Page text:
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It is a common misconception that a court may hold a party in contempt only if he or she fails to make child support payments. In actuality, contempt and enforcement apply to many other types of court orders. The term “contempt” refers to a party refusing to obey an order from a judge.

There are two types of contempt:

  • Civil
  • Criminal

Civil contempt applies when the court wants to compel a party to obey the order. For example, you’ve been ordered to pay child support each month, and you’ve missed three months of payments. The court can hold you in civil contempt and order you to make those payments.

Criminal Contempt

Criminal contempt, instead, applies to punish a party, as opposed to compelling him or her to obey the order. There are two types of criminal contempt: 1) direct, and 2) indirect. Direct criminal contempt is when the act is committed in front of the court (i.e., the judge asked you repeatedly to stop yelling during a hearing, and you continued to do so).

Indirect Criminal Contempt

Indirect criminal contempt is when the act is not committed in front of the court, but at a distance under circumstances that tend to degrade the court or the judge. For example, a parent is ordered by the judge to complete a child’s passport application to go on an important trip with the other parent. The parent does not obey the court’s order, and the child misses the trip. Civil contempt will not work under this scenario because the child already missed the trip, and that trip will not be happening again. So, the parent’s opportunity to remedy the problem and obey the order no longer exists.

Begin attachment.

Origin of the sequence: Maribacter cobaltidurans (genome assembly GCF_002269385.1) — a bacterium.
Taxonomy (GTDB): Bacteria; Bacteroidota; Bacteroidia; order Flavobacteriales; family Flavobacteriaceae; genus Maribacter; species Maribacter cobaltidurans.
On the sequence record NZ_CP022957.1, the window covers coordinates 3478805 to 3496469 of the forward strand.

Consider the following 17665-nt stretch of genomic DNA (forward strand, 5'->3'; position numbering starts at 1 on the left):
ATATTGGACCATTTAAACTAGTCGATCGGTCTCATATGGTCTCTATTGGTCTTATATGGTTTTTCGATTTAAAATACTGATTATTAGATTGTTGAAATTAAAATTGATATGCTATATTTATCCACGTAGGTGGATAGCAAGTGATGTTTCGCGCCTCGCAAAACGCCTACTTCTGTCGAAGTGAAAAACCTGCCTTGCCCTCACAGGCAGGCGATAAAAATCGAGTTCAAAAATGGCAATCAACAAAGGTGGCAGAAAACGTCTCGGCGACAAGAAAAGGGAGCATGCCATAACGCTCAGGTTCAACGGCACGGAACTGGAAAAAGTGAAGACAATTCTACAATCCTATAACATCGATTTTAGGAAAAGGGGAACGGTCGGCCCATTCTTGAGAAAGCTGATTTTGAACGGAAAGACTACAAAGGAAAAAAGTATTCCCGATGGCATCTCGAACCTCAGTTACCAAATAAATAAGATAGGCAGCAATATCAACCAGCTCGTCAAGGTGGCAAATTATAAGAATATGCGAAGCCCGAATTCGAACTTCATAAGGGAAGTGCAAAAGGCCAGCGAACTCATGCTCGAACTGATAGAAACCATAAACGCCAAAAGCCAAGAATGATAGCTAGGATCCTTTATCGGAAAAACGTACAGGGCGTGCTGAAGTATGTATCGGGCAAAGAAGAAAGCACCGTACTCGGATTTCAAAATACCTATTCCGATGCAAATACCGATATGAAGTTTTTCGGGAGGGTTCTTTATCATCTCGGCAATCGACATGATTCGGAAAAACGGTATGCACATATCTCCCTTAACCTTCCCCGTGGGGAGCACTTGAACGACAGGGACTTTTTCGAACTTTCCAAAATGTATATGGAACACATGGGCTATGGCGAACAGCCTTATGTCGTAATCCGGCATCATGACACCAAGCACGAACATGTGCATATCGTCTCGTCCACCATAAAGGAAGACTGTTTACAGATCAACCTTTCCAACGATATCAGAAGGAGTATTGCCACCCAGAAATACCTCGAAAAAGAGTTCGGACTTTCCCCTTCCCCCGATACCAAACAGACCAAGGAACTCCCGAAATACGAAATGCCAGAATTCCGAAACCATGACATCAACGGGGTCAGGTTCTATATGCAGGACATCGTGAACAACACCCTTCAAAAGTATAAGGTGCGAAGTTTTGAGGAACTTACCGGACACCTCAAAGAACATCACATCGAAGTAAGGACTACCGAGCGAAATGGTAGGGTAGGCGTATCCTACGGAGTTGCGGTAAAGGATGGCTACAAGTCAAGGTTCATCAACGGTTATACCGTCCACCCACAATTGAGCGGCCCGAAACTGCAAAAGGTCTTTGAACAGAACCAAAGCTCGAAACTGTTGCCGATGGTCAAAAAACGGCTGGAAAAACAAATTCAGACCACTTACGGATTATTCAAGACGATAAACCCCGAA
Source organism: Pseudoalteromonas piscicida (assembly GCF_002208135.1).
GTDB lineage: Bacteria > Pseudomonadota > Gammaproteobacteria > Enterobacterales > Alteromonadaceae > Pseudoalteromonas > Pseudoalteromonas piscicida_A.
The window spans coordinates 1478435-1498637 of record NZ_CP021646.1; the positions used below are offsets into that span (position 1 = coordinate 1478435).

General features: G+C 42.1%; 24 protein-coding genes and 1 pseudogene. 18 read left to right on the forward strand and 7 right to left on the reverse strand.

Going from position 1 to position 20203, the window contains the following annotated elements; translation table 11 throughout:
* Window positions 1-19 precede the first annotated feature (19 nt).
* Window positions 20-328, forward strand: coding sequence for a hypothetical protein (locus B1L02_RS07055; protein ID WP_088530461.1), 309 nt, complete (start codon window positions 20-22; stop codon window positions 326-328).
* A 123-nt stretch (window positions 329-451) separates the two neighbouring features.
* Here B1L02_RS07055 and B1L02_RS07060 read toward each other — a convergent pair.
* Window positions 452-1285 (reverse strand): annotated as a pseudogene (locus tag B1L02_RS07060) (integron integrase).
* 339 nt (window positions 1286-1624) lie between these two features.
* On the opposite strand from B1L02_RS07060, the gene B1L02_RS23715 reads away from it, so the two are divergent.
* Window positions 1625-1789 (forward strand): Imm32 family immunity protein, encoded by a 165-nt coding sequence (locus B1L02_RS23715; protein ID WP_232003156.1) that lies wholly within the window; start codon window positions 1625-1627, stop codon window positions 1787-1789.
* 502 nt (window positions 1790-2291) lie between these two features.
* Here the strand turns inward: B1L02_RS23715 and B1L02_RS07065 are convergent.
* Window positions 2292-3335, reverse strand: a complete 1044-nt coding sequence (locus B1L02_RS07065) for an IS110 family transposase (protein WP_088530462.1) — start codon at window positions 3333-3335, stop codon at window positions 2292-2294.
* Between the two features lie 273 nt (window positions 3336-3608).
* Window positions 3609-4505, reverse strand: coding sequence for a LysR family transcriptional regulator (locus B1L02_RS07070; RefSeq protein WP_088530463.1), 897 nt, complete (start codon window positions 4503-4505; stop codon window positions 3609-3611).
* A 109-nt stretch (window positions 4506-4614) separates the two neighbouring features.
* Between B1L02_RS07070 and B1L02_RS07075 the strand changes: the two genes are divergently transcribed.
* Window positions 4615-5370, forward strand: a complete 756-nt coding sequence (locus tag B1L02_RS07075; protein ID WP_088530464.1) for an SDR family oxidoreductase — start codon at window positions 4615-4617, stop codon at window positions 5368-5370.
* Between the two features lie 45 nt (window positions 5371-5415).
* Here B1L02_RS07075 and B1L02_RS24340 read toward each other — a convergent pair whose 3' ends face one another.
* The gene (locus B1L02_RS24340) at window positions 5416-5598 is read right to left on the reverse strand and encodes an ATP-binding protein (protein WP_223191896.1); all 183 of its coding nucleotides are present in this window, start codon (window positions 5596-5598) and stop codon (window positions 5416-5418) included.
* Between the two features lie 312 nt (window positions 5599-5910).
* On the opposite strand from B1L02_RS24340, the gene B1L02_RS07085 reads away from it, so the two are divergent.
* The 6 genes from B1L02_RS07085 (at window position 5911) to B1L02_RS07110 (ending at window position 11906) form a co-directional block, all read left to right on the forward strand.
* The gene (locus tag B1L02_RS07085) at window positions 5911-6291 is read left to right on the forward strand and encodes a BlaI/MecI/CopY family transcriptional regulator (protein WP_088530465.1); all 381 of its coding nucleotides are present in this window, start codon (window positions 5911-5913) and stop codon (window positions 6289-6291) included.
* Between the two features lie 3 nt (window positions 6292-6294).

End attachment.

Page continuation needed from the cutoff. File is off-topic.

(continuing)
Both civil and criminal contempt may result in fines or in incarceration. However, in some cases, such as property and debt division, contempt may not an option. In those cases, the court still has other avenues; it may still enforce the order, without contempt, and require the party to comply.

Going through the legal process to obtain an order from the court, and then having the other party refuse to comply, can be frustrating and discouraging. At Strategic Family Attorney, P.A., we aim to take the resentment off your shoulders and obtain everything you are entitled to under your previous court orders. Contact us for a consultation.

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